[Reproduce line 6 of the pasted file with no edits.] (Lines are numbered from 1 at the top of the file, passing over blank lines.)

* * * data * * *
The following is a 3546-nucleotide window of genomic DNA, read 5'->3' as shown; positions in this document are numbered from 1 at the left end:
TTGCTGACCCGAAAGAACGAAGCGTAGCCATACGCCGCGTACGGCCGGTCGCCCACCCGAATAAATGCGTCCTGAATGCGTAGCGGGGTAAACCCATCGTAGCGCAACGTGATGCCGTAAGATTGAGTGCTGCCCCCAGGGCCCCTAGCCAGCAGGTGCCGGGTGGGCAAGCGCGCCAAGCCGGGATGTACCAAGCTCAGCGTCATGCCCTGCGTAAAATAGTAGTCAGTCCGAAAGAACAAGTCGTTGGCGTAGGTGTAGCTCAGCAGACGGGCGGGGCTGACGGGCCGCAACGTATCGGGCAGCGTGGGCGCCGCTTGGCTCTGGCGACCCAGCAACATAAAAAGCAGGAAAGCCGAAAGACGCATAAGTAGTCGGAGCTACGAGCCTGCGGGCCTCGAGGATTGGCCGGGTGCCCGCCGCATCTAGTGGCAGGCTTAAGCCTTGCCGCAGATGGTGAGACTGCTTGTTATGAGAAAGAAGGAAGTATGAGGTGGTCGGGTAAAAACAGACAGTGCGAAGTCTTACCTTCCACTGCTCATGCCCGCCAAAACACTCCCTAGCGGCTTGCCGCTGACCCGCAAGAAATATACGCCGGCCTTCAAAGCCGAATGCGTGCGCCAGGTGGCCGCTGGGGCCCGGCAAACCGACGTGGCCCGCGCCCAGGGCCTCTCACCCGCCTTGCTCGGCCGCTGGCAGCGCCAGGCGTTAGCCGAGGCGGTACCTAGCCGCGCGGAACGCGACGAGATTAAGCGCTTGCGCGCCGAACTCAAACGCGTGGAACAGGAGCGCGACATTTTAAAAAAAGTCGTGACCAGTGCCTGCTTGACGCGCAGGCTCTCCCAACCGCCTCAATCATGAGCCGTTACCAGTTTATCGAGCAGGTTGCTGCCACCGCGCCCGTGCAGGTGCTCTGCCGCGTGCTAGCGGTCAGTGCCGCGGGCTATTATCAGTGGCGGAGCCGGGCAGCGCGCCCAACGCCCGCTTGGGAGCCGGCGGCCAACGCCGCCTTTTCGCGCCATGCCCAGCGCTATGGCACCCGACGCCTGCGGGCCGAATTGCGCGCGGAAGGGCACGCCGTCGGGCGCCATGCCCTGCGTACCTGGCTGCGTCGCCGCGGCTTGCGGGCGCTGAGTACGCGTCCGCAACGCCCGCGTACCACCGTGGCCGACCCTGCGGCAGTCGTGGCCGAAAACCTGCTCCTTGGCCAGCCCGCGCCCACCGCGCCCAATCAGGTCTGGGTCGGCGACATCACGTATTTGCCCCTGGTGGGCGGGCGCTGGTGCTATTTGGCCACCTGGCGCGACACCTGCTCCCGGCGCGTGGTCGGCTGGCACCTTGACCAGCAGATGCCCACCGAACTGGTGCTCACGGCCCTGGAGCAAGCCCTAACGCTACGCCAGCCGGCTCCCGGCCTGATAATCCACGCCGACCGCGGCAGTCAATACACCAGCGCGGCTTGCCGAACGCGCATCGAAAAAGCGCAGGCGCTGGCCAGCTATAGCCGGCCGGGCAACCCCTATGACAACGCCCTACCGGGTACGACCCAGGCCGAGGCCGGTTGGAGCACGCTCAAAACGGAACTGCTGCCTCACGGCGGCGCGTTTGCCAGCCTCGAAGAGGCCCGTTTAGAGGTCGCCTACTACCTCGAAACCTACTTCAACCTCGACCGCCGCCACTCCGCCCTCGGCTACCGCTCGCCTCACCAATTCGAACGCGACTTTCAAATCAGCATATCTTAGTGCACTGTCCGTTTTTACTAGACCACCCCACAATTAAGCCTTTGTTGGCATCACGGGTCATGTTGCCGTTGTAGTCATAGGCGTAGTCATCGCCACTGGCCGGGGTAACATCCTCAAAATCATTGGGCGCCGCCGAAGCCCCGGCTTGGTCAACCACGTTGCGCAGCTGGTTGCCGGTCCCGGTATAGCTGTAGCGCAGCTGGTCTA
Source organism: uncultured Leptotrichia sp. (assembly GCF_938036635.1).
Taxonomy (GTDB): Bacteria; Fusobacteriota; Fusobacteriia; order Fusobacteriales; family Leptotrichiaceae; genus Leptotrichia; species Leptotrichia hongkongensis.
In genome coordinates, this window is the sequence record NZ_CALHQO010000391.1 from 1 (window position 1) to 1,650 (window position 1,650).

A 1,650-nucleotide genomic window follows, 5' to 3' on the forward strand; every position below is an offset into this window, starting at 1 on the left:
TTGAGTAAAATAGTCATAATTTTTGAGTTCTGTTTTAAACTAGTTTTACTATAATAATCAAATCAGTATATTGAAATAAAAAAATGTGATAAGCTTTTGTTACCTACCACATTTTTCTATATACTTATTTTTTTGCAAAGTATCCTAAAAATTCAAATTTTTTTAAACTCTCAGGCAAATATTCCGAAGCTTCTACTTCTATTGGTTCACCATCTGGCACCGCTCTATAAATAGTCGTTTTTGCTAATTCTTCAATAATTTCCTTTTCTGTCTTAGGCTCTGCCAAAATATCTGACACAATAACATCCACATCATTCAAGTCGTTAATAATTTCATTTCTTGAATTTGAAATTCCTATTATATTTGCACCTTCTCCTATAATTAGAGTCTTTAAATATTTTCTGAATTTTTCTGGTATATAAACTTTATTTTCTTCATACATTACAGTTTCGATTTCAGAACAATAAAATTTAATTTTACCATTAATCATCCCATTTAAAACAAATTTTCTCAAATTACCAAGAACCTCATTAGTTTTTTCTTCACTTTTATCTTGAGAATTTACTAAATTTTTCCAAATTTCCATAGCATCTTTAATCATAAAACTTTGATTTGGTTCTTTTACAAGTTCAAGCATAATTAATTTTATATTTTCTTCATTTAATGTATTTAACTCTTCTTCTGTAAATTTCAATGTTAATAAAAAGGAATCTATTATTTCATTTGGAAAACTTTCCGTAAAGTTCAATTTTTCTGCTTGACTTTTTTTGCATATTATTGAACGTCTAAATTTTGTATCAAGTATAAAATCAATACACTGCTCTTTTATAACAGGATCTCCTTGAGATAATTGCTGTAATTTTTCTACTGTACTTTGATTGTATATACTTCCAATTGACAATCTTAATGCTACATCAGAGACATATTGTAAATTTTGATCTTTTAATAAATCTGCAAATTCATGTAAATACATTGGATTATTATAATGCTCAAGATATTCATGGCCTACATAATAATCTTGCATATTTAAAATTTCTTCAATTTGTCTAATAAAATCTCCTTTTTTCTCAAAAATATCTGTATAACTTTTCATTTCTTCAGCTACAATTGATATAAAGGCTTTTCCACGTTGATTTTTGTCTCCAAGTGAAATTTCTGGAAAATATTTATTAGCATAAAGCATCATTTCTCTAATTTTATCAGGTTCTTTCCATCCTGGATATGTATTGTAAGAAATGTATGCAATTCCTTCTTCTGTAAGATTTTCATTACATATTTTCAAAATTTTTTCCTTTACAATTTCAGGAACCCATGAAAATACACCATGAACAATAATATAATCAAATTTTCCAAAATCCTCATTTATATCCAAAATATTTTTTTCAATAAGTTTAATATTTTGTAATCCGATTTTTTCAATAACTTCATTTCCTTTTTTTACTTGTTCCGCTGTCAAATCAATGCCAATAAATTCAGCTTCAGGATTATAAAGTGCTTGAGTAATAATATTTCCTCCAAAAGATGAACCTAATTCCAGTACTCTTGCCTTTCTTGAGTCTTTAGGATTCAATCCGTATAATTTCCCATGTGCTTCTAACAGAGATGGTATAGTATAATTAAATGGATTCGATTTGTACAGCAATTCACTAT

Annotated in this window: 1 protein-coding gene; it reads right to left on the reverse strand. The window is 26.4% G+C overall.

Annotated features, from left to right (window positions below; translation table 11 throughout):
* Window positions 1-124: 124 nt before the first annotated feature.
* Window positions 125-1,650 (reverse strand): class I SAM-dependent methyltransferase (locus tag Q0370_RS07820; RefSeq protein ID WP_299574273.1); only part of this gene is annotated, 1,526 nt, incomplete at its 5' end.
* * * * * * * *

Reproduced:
A 1,650-nucleotide genomic window follows, 5' to 3' on the forward strand; every position below is an offset into this window, starting at 1 on the left: